Headlines – Week of June 27, 2010

July 2, 2010

Top 10 Fastest Growing U.S. Counties (from CNNMoney.com)

The fastest-growing counties in the country, according to the U.S. Census Bureau, are mostly in suburban areas outside of urban centers.

The census numbers govern the distribution of more than $400 billion in federal money each year.

Here are the 10 fastest-growing counties:

  1. Kendall County, Ill. (Chicago), 92.1 percent
  2. Pinal County, Ariz. (Phoenix), 89.7 percent
  3. Rockwall County, Texas (Dallas), 88.9 percent
  4. Flagler County, Fla. (Jacksonville), 83.9 percent
  5. Loudon County, Va. (Washington, D.C.), 77.6 percent
  6. Forsyth County, Ga. (Atlanta), 77.4 percent
  7. Lincoln County, S.D. (Sioux Falls), 70.7 percent
  8. Paulding County, Ga. (Atlanta), 67.4 percent
  9. Williamson County, Texas (Austin), 64.3 percent
  10. Douglas County, Colo. (Denver), 64 percent 

Fastest Growing U.S. Cities

The U.S. Census Bureau has released its most recent population estimates for the nation’s incorporated places, including cities, boroughs, and villages.

These are not 2010 population counts. They reflect administrative records, including updated housing unit estimates.

The first 2010 U.S. census counts will be available by April 1. 2011.

Bloomberg BusinessWeekused the data from the Gadberry Group to identify the fastest-growing city in each state.  Texas came out on top of Gadberry’s survey, with four high-growth cities: Atascocita, Katy, Mansfield, and Wylie.

 The report only included areas larger than 10,000 occupied households that met requirements for growth rate, household income, length of residence, and other factors.   According to the report, part of the state’s strength is its diversified economy. Main industries include petroleum refining, chemical production, aerospace, and information technology.

What is the fastest growing city in Florida?  According to the Bloomberg study that distinction goes to Fruit Cove, a town with 12,048 households located south of Jacksonville by the St. John’s River.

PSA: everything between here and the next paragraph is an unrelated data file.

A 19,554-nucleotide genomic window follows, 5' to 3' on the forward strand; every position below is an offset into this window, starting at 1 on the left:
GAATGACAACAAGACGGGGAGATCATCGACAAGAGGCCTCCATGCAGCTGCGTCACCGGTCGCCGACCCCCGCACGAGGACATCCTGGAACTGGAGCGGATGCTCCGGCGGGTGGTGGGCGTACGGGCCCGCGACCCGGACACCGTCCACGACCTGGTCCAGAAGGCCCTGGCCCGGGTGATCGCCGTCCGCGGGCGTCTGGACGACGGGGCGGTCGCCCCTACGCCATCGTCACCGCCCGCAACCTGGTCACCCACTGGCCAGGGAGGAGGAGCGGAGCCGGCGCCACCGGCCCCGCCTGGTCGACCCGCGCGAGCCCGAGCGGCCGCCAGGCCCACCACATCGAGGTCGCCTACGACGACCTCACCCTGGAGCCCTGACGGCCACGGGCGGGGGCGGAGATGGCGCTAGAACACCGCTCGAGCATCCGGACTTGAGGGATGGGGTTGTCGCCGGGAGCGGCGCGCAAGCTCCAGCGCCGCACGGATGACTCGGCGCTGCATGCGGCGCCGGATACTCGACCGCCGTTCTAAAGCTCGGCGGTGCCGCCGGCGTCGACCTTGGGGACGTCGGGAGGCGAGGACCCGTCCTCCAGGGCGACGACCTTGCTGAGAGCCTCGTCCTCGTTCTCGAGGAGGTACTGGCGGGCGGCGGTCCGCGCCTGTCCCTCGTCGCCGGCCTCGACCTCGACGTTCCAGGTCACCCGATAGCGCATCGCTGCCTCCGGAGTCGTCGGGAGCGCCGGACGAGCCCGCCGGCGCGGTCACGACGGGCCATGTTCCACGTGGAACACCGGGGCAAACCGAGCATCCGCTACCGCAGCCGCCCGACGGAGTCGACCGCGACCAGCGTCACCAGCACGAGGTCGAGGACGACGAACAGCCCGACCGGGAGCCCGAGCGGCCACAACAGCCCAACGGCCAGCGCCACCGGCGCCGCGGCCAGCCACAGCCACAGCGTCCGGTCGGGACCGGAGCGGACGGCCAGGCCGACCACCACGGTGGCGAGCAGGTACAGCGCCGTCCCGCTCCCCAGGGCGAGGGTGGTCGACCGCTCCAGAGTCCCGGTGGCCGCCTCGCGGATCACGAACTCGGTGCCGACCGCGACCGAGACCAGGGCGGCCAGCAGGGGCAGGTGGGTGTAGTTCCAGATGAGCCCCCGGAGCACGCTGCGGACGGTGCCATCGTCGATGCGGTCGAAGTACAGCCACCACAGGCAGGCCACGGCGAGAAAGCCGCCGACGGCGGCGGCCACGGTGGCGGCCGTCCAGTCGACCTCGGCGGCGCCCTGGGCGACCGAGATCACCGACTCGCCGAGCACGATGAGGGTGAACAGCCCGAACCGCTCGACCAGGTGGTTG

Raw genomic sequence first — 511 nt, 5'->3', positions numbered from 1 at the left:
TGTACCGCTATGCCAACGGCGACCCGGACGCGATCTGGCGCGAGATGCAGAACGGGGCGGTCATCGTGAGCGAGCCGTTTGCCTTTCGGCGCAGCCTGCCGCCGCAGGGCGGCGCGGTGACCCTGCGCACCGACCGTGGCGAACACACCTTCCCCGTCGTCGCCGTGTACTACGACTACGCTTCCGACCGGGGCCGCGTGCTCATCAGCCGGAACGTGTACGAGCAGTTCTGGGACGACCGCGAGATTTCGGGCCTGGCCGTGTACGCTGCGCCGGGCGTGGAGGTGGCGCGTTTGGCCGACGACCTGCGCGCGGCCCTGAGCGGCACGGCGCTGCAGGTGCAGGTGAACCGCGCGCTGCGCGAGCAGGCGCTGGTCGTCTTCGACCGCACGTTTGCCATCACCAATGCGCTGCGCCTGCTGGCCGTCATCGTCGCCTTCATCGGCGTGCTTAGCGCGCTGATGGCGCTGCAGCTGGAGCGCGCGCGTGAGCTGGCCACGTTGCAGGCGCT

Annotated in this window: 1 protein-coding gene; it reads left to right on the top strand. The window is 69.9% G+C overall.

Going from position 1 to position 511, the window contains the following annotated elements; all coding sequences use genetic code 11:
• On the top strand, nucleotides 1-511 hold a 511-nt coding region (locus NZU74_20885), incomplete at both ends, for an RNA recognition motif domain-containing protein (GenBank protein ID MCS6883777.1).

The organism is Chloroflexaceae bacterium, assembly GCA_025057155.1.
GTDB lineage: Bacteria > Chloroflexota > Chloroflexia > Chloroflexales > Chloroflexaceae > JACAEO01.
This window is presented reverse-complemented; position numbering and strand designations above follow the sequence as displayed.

The town has grown over 6% since 2008 and over 102% since 2000.  The average household income is $113,727.  Surprisingly, employment opportunities in Fruit Cove increased in 2009, according to the data and many of the residents work in the financial and insurance sectors.

In a separate article, The Wall Street Journal identified where urban population growth is trumping suburban and vice versa. 

According to an analysis of Census data by Brookings Institution, suburban growth lagged from July 2008 to July 2009, another indication of how the recession and housing bust have kept people trapped in place. There has been a widespread slowdown in suburban growth especially since mid decade.

According to the analysis, between July 2008 and July 2009, 27 of the 52 biggest metro areas saw their suburbs grow slower than in the year-earlier period, and 33 slowed down from the rapid growth in 2004-2005, when the housing boom was in full swing. The slowdown was especially hard in cities hit hardest by the housing bust, including Phoenix, Las Vegas and Orlando. 

In 2008-2009, 13 metro areas, including Chicago, Seattle, Washington DC, Denver and Charlotte saw their core city area grow faster than the suburbs, up from 6 in 2004-2005.

New Orleans, LA saw the largest percentage increase from 2008 to 2009 at 5.4%.

Housing Expert: ‘The Suburban Century Is Over’ (from MinnPost.com)

At a recent meeting of the Urban Land Institute of Minnesota, housing researcher John McIlwain said “a new normal” will be created in the housing market over the next 10 years, and he marked the end of “the suburban century.”

He noted that markets offering “a vibrant 24/7 lifestyle” will see the most robust activity, “net-zero-energy” units will become the norm, and the rental market will expand as homeownership rates fall to more historic levels.

Suburban town centers will gain popularity among those wanting an urban lifestyle without living in a big city.

Over the next decade, McIlwain said four demographic groups will fuel the housing market. He said older baby boomers increasingly are moving back to the central city, while younger baby boomers are finding it more difficult to relocate for jobs because they cannot sell their suburban houses. Meanwhile, millennials are more environmentally aware and will seek urban lifestyles, and immigrants who cannot afford large suburban houses to shelter multiple generations will increase demand for rentals.

With 1.5 million housing units per year needed to accommodate the shift to normal levels of household formation, McIlwain said zoning, financing, and regulations need to be rethought to meet housing demand.

Posted by Scott R. Lodde

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